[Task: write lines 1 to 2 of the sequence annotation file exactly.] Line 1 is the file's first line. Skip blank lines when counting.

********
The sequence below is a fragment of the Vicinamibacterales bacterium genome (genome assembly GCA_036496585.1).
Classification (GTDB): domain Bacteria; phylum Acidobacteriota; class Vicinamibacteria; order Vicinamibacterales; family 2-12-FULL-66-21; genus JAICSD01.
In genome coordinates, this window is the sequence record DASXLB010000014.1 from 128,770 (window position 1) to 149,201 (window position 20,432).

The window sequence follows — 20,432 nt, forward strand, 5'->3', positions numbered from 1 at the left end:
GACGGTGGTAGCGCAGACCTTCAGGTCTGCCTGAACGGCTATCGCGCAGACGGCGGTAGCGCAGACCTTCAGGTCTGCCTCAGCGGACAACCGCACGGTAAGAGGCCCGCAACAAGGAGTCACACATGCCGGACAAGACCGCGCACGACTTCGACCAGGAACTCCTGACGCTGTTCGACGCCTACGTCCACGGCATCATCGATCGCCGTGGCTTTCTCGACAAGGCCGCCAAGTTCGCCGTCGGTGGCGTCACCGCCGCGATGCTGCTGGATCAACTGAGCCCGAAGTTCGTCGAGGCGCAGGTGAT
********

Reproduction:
The sequence below is a fragment of the Vicinamibacterales bacterium genome (genome assembly GCA_036496585.1).
Classification (GTDB): domain Bacteria; phylum Acidobacteriota; class Vicinamibacteria; order Vicinamibacterales; family 2-12-FULL-66-21; genus JAICSD01.